This week in Social Impact Across the U.S.:
After three years of severe drought, California is implementing restrictions on water use for the first time in the state’s history. The rules issued by Governor Jerry Brown mandate that municipalities cut water use by 25 percent. The New York Times examines what this means for the state’s reputation as a haven for continuous growth.
D.C. Central Kitchen, a Washington D.C.-based nonprofit that helps provide produce to the city’s food deserts, has released a guidebook to help other nonprofits serve areas without access to healthy foods, reports the Chronicle of Philanthropy.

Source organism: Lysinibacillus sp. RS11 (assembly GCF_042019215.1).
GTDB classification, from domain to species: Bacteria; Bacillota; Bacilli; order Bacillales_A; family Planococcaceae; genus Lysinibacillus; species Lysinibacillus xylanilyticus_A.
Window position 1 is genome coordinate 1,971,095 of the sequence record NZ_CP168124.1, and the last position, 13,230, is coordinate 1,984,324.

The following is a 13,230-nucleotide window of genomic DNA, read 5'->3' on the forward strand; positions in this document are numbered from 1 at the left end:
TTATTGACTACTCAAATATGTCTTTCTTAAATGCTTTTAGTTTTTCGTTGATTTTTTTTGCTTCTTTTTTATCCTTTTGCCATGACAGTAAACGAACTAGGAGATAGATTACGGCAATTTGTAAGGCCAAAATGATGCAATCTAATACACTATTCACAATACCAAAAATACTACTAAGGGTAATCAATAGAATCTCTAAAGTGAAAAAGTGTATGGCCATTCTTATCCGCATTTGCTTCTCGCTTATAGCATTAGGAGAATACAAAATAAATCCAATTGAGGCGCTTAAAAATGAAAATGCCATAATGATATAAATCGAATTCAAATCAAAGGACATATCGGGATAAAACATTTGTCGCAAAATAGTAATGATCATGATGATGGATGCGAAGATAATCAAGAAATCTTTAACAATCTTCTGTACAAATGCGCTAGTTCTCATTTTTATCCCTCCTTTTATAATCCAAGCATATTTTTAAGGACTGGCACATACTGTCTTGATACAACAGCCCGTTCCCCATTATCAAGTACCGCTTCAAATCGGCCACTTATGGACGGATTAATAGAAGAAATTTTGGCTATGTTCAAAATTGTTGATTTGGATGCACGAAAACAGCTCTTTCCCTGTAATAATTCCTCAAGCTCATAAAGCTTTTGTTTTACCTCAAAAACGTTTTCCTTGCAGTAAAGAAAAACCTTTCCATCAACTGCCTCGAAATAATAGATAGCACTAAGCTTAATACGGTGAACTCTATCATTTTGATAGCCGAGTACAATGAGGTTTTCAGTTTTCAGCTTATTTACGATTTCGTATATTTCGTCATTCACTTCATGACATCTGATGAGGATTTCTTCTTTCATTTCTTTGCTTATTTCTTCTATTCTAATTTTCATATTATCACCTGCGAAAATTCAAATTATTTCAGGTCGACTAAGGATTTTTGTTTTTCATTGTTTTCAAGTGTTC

After Walmart announced that it was raising wages for its employees, a slew of other large companies have followed suit. The Washington Post’s Wonkblog reports that McDonald’s recently announced that it would raise its baseline wages to $1 above the local minimum wage, raising its average to $9.90.
Governing asks whether programs that teach financial literacy and management to low income people — such as Philly’s Financial Empowerment Centers — are actually working, in terms of helping them get out and stay out of poverty.
Next City’s weekly feature story looks at New Jersey Governor Chris Christie’s urban agenda and what it has meant for the state’s hard-hit cities.
What do you think about what’s happening in Social Impact Across the U.S.? How could Philly learn from other cities and states? Please leave a comment or email us email@example.com to help us bring the national and local conversations together.
From our Partners
Photo via Flickr user Mr.Lujan-30-
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